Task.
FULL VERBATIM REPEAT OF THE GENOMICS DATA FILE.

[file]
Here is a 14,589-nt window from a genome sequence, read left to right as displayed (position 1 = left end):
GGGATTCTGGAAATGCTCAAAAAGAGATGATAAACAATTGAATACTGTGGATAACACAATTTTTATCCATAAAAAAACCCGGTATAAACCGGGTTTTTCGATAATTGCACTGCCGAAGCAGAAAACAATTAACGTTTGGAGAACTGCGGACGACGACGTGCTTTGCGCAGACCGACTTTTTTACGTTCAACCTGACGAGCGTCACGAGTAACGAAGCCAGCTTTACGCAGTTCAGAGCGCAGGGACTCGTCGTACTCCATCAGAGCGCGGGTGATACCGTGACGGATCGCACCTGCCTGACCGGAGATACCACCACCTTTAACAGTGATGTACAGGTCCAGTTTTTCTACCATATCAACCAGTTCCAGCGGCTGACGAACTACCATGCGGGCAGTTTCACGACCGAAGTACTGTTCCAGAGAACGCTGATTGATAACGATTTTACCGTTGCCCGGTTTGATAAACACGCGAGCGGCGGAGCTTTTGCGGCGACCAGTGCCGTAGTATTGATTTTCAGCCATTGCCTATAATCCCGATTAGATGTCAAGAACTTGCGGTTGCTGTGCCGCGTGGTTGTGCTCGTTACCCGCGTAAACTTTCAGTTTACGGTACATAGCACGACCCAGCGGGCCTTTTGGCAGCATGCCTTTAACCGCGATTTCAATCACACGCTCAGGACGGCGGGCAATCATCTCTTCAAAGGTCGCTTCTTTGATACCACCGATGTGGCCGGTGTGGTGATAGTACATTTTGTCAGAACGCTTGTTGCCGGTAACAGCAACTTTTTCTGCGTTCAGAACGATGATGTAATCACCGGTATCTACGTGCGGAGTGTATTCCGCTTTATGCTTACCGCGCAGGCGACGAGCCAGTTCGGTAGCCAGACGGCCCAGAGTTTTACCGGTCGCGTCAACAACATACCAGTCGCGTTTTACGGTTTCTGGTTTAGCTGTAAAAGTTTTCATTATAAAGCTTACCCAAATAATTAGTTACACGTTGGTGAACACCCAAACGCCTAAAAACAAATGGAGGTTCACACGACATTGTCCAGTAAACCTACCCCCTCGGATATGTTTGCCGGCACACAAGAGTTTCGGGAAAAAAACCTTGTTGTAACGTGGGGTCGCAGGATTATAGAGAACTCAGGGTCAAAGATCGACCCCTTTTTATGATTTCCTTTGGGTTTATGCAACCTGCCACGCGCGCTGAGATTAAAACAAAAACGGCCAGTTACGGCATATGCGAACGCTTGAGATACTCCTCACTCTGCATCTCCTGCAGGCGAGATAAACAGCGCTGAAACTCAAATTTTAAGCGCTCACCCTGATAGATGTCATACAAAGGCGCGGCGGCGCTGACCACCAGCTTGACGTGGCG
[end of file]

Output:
Here is a 14,589-nt window from a genome sequence, read left to right as displayed (position 1 = left end):
GGGATTCTGGAAATGCTCAAAAAGAGATGATAAACAATTGAATACTGTGGATAACACAATTTTTATCCATAAAAAAACCCGGTATAAACCGGGTTTTTCGATAATTGCACTGCCGAAGCAGAAAACAATTAACGTTTGGAGAACTGCGGACGACGACGTGCTTTGCGCAGACCGACTTTTTTACGTTCAACCTGACGAGCGTCACGAGTAACGAAGCCAGCTTTACGCAGTTCAGAGCGCAGGGACTCGTCGTACTCCATCAGAGCGCGGGTGATACCGTGACGGATCGCACCTGCCTGACCGGAGATACCACCACCTTTAACAGTGATGTACAGGTCCAGTTTTTCTACCATATCAACCAGTTCCAGCGGCTGACGAACTACCATGCGGGCAGTTTCACGACCGAAGTACTGTTCCAGAGAACGCTGATTGATAACGATTTTACCGTTGCCCGGTTTGATAAACACGCGAGCGGCGGAGCTTTTGCGGCGACCAGTGCCGTAGTATTGATTTTCAGCCATTGCCTATAATCCCGATTAGATGTCAAGAACTTGCGGTTGCTGTGCCGCGTGGTTGTGCTCGTTACCCGCGTAAACTTTCAGTTTACGGTACATAGCACGACCCAGCGGGCCTTTTGGCAGCATGCCTTTAACCGCGATTTCAATCACACGCTCAGGACGGCGGGCAATCATCTCTTCAAAGGTCGCTTCTTTGATACCACCGATGTGGCCGGTGTGGTGATAGTACATTTTGTCAGAACGCTTGTTGCCGGTAACAGCAACTTTTTCTGCGTTCAGAACGATGATGTAATCACCGGTATCTACGTGCGGAGTGTATTCCGCTTTATGCTTACCGCGCAGGCGACGAGCCAGTTCGGTAGCCAGACGGCCCAGAGTTTTACCGGTCGCGTCAACAACATACCAGTCGCGTTTTACGGTTTCTGGTTTAGCTGTAAAAGTTTTCATTATAAAGCTTACCCAAATAATTAGTTACACGTTGGTGAACACCCAAACGCCTAAAAACAAATGGAGGTTCACACGACATTGTCCAGTAAACCTACCCCCTCGGATATGTTTGCCGGCACACAAGAGTTTCGGGAAAAAAACCTTGTTGTAACGTGGGGTCGCAGGATTATAGAGAACTCAGGGTCAAAGATCGACCCCTTTTTATGATTTCCTTTGGGTTTATGCAACCTGCCACGCGCGCTGAGATTAAAACAAAAACGGCCAGTTACGGCATATGCGAACGCTTGAGATACTCCTCACTCTGCATCTCCTGCAGGCGAGATAAACAGCGCTGAAACTCAAATTTTAAGCGCTCACCCTGATAGATGTCATACAAAGGCGCGGCGGCGCTGACCACCAGCTTGACGTGGCG